Poland syndrome is a disorder in which affected individuals are born with missing or underdeveloped muscles on one side of the body, resulting in abnormalities that can affect the chest, shoulder, arm, and hand. The extent and severity of the abnormalities vary among affected individuals.
The cause of Poland syndrome is unknown. Researchers have suggested that it may result from a disruption of blood flow during development before birth. This disruption is thought to occur at about the sixth week of embryonic development and affect blood vessels that will become the subclavian and vertebral arteries on each side of the body. The arteries normally supply blood to embryonic tissues that give rise to the chest wall and hand on their respective sides. Variations in the site and extent of the disruption may explain the range of signs and symptoms that occur in Poland syndrome. Abnormality of an embryonic structure called the apical ectodermal ridge, which helps direct early limb development, may also be involved in this disorder.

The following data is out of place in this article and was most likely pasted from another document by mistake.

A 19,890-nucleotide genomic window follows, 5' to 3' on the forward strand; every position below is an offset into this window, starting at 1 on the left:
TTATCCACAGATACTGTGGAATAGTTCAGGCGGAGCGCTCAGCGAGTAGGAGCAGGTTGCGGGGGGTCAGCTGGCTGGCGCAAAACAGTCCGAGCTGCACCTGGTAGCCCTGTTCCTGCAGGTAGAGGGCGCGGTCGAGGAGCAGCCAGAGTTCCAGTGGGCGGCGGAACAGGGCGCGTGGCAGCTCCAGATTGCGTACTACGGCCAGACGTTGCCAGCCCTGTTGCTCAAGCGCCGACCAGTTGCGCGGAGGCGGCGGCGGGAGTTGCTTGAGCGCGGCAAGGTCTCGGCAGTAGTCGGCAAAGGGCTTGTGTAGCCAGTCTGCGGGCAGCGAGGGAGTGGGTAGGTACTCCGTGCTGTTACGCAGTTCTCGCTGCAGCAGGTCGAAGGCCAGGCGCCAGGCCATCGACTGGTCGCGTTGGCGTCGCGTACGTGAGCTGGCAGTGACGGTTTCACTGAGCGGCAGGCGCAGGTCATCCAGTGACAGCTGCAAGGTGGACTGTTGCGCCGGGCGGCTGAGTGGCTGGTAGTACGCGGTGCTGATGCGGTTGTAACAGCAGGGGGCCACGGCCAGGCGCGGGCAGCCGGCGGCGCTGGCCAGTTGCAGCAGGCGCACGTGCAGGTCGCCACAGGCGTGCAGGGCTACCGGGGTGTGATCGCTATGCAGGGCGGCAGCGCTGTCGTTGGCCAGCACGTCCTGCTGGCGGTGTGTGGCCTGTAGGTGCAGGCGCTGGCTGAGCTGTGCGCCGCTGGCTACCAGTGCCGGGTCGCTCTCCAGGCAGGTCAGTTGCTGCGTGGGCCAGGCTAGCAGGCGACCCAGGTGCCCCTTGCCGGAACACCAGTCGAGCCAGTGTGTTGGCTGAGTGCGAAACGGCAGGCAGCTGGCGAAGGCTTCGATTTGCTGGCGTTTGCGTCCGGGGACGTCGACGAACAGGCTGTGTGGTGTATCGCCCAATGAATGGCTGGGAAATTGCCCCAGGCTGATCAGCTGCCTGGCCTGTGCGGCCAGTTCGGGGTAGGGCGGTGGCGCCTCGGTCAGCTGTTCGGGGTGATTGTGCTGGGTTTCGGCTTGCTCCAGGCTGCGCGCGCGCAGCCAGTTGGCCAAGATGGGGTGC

Poland syndrome has been estimated to occur in 1 in 20,000 newborns. For unknown reasons, this disorder occurs more than twice as often in males than in females. Poland syndrome may be underdiagnosed because mild cases without hand involvement may never come to medical attention.
Most cases of Poland syndrome are sporadic, which means they are not inherited and occur in people with no history of the disorder in their families. Rarely, this condition is passed through generations in families. In these families the condition appears to be inherited in an autosomal dominant pattern, which means one copy of an altered gene in each cell is sufficient to cause the disorder, although no associated genes have been found.
Published Date: April 01, 2016Published By: National Institutes of Health